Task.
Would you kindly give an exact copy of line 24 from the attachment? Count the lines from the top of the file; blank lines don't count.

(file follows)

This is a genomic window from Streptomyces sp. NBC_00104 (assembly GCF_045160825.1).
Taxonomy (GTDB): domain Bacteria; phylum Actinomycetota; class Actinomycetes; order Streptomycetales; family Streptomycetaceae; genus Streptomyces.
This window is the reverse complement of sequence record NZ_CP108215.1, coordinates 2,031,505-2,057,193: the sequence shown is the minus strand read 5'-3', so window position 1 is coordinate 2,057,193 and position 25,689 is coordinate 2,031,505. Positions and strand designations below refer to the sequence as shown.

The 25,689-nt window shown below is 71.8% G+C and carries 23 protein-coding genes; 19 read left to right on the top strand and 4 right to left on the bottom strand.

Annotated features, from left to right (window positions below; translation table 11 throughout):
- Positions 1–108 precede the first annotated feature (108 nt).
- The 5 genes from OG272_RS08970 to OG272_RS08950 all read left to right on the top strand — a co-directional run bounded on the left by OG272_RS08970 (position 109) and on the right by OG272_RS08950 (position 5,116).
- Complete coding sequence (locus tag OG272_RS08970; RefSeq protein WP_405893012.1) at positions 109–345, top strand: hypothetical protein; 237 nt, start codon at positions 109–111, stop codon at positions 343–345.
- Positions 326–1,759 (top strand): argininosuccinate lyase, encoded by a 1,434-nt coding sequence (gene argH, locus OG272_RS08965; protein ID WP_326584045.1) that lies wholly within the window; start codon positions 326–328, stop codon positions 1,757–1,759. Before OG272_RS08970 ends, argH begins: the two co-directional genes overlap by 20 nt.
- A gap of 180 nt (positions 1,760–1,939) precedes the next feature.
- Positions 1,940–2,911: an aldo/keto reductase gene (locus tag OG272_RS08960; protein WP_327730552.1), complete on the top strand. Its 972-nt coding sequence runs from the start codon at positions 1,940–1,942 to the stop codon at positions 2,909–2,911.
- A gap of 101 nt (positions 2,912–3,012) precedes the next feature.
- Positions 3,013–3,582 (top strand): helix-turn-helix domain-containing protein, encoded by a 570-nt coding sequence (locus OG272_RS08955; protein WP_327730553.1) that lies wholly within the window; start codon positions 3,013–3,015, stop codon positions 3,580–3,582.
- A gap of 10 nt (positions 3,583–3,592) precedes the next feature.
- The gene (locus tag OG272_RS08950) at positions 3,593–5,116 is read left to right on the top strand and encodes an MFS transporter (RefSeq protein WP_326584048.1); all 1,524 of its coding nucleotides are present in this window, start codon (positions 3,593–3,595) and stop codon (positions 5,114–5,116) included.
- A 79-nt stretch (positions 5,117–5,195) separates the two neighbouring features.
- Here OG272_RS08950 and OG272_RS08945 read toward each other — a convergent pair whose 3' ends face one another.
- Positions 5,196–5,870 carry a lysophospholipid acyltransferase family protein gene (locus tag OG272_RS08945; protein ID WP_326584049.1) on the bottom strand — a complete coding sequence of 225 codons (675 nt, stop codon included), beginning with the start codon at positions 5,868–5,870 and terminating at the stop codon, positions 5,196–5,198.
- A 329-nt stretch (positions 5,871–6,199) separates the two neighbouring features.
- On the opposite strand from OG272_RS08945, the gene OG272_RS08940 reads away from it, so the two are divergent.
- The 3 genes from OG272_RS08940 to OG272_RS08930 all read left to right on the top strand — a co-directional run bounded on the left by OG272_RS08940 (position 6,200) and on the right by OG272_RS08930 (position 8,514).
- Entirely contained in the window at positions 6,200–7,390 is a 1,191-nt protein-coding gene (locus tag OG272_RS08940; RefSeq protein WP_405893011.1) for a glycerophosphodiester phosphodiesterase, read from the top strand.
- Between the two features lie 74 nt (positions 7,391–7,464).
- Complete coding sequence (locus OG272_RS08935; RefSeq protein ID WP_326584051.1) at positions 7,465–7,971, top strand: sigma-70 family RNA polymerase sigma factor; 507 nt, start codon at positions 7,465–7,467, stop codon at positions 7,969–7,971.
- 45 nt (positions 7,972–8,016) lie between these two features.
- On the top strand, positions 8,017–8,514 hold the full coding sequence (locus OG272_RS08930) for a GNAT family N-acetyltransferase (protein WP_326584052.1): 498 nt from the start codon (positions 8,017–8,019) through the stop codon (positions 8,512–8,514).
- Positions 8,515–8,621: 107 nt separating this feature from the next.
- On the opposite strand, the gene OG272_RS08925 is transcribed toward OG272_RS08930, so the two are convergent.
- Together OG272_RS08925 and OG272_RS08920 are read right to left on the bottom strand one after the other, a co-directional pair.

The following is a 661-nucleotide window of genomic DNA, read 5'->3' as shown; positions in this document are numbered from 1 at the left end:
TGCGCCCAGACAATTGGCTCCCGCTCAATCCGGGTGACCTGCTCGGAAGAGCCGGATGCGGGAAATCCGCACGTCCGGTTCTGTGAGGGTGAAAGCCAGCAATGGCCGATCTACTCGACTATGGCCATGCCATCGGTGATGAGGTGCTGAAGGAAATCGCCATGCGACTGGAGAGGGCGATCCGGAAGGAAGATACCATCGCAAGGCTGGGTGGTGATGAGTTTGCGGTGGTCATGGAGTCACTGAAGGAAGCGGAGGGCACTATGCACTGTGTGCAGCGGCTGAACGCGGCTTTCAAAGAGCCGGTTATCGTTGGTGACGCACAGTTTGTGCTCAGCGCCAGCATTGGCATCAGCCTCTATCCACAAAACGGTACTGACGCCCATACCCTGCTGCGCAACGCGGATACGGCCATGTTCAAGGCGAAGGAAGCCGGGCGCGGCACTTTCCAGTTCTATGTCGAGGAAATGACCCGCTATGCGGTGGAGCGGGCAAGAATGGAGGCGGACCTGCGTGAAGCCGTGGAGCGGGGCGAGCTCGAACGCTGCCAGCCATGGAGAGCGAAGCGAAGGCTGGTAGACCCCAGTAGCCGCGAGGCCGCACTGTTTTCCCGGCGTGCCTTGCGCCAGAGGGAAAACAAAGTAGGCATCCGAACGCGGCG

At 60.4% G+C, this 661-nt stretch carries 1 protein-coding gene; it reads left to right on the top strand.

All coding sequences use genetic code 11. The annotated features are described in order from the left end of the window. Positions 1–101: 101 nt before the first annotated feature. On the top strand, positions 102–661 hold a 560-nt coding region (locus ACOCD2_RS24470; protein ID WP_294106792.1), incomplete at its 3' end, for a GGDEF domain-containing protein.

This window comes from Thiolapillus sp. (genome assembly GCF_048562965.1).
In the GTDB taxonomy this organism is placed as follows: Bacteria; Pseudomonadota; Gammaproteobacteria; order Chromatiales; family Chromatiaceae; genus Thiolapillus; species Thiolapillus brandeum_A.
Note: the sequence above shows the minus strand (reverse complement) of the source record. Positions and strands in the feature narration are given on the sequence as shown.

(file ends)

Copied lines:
- Complete coding sequence (locus OG272_RS08935; RefSeq protein ID WP_326584051.1) at positions 7,465–7,971, top strand: sigma-70 family RNA polymerase sigma factor; 507 nt, start codon at positions 7,465–7,467, stop codon at positions 7,969–7,971.